November 2, 2013 at 9:04 pmequusparvus Original PosterTopics Started: 14Replies Posted: 12
I’m doing no-stirrup november and I’m going to die. I jumped a 2’6 course withut them today and stayed on, but it was weak and messy. My biggest issue is keeping my heels down, and my shoulders back and open. I ALWAYS hunch. Any tips or exercises (without stirrups) that can help this? Riding with my hands SUPER wide helps, and so does pretending to stick my boobs out. And gymnastics without hands. Also do you know any good rider stretches/worjouts to do when not on a horse?November 3, 2013 at 9:26 amNinaJDTopics Started: 8Replies Posted: 139
I used to hunch over a lot too.
I changed to a different kind of sports bra that sort of forces my shoulders back. I also do a lot of stretching in the saddle.
I’ll lift my arms up in the air to get myself seated properly and this will sometimes help me to.
But the biggest thing that worked for me was just constantly telling myself…sit up straight, heels down, sit up, heels down, sit up, heels down, sit up.
now I don’t have to think about it.
"Take the time it takes, so that it takes less time."
"Expect a lot, accept a little, reward often."
Pat ParelliNovember 4, 2013 at 9:02 pmwyoenglishriderTopics Started: 4Replies Posted: 101
“No stirrup November”……I love it! I am also a huncher, or “percher” as my husband tells me….I just have to tell myself-sit up, sit up, sit up. As far as stretches, I have started using Mary Helen Bowers Ballet Beautiful. I Hate to work out, but I like this ballet dvd-you can do all 60 minutes or pick which parts you want to work on i.e. thighs, abs, arms, etc. I got it from Amazon. I feel like it is helping my posture on & off my horse.November 8, 2013 at 9:55 pmLeslieTopics Started: 1Replies Posted: 44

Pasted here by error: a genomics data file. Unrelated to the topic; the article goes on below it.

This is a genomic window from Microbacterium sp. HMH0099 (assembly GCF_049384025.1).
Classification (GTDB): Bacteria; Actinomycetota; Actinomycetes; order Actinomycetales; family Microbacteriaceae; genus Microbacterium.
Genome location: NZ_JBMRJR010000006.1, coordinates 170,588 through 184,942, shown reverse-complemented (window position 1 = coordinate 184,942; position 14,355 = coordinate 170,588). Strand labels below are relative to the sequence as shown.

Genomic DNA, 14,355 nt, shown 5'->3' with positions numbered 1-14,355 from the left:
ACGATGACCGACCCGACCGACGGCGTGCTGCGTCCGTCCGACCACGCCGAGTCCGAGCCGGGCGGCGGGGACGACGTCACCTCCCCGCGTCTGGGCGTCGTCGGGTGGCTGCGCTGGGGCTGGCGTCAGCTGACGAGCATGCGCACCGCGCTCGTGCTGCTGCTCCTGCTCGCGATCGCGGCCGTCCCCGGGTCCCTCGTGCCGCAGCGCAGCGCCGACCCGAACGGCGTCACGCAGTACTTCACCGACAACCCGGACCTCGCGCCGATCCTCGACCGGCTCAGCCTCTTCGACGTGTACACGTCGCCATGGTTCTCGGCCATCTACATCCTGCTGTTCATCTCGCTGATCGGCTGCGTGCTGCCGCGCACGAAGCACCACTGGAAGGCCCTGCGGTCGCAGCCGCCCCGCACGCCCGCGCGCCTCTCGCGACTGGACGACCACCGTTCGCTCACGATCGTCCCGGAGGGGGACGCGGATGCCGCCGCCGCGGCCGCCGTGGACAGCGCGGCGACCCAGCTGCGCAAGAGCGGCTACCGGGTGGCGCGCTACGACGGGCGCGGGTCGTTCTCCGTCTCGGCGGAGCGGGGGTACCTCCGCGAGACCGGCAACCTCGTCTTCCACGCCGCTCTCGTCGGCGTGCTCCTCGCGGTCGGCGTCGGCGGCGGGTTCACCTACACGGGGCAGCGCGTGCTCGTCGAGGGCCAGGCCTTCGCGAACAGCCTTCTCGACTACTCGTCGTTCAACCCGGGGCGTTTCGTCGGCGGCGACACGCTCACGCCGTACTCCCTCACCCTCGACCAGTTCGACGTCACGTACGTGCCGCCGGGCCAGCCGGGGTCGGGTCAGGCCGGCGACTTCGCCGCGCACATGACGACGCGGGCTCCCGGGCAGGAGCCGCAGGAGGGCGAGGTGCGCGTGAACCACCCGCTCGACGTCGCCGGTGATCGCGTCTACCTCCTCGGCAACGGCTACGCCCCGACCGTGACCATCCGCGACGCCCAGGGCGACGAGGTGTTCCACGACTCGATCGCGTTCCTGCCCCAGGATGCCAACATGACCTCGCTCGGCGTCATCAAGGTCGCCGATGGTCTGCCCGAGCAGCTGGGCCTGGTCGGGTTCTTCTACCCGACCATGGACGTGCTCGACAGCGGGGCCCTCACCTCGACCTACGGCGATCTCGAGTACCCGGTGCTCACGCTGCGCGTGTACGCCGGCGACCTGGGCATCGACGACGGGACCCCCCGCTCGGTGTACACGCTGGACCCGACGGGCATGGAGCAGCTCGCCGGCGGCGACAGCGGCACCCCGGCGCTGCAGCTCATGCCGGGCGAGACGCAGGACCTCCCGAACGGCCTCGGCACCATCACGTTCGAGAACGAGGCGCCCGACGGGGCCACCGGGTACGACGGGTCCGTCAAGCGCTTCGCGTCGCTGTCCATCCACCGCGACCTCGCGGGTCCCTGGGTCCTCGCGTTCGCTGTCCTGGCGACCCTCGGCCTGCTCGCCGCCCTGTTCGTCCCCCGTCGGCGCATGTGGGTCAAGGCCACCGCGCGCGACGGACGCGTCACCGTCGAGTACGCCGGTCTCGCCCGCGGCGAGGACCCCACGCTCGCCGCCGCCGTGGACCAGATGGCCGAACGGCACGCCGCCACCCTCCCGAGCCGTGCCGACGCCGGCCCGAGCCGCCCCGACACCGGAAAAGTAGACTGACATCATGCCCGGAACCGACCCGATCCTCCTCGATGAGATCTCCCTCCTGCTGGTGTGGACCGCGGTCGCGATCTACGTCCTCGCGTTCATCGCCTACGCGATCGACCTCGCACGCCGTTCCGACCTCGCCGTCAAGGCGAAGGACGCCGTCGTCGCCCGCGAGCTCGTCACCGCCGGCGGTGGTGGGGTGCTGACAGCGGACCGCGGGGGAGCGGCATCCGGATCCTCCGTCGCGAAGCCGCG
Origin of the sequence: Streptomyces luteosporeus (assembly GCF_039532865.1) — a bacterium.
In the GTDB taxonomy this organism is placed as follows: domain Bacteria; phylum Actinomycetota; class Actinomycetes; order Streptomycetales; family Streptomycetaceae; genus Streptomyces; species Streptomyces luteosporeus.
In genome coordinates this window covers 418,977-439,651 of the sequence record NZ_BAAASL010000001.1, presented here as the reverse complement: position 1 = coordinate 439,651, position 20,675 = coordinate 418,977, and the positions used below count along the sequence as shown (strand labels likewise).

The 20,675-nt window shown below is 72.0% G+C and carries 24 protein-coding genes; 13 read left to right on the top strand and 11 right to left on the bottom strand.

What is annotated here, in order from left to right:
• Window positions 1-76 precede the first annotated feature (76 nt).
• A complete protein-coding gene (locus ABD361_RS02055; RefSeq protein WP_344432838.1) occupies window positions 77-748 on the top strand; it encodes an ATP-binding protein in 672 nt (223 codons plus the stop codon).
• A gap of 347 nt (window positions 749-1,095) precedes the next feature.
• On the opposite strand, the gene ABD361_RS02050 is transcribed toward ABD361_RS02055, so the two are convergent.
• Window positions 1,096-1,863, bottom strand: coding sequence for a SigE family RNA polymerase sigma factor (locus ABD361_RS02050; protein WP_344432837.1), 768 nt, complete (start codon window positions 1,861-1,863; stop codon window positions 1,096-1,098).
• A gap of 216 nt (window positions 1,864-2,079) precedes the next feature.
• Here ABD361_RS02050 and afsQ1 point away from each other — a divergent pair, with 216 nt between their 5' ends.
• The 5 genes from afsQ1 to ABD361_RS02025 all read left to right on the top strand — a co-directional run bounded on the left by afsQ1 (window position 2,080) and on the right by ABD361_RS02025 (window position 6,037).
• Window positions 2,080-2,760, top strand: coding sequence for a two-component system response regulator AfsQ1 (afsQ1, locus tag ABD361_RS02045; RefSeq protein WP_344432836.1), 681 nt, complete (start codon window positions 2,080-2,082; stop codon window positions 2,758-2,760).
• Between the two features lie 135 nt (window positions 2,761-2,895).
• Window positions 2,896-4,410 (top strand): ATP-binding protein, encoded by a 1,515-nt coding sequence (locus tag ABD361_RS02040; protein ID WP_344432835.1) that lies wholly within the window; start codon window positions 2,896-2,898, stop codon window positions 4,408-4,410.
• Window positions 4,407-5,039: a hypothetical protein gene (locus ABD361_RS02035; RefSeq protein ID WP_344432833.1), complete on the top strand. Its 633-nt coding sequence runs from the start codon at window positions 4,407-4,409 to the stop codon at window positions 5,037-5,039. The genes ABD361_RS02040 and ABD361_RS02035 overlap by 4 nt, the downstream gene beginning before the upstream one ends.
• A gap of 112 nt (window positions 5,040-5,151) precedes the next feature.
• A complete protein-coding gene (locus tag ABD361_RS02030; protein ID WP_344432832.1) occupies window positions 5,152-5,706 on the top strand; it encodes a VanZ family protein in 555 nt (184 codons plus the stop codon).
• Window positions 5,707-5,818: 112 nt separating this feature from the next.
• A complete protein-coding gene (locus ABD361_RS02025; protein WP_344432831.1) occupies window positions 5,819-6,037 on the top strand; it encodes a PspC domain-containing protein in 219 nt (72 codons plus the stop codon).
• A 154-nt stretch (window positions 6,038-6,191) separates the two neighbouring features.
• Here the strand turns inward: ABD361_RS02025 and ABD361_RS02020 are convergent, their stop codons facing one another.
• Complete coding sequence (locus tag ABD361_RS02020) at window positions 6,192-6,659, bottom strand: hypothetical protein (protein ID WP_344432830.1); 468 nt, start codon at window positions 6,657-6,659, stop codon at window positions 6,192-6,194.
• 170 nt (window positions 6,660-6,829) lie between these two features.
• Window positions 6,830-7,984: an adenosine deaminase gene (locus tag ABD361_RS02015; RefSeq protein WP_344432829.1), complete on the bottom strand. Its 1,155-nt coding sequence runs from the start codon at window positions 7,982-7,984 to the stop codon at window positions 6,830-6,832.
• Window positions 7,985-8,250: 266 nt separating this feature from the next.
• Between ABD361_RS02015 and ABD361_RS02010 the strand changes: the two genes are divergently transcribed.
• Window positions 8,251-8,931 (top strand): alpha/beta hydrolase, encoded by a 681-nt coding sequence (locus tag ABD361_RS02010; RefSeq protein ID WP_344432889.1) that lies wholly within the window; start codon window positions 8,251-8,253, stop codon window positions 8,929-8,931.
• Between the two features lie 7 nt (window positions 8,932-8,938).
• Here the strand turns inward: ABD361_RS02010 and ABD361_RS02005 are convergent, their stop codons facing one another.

Pilates will help strengthen your core and in turn help with the hunching.
Also making sure you have good posture throughout the day will help too… Sit up while on the computer, watching TV, eating, etc… These muscles need to be able to hold position for an extended period of time so the more practice you have the better.
Heels down is easier to work on with stirrups, you need to put your weight in your heels when you ride, and when you ride without stirrups you can’t really do that, all you can do is flex your ankle which isn’t quite the same. In other words…your heel drops as a result of putting weight in it, not as a result of turning your toe upward.
Standing with the balls of your feet on the edge of a stair step and sinking down into your heels will help stretch the right muscles making it easier to put your heels down, but if your problem is having your weight in the wrong place not flexibility then that’s something you’ll need to work on in the saddle. Try lots of two-point
- This reply was modified 3 years, 7 months ago by Leslie.
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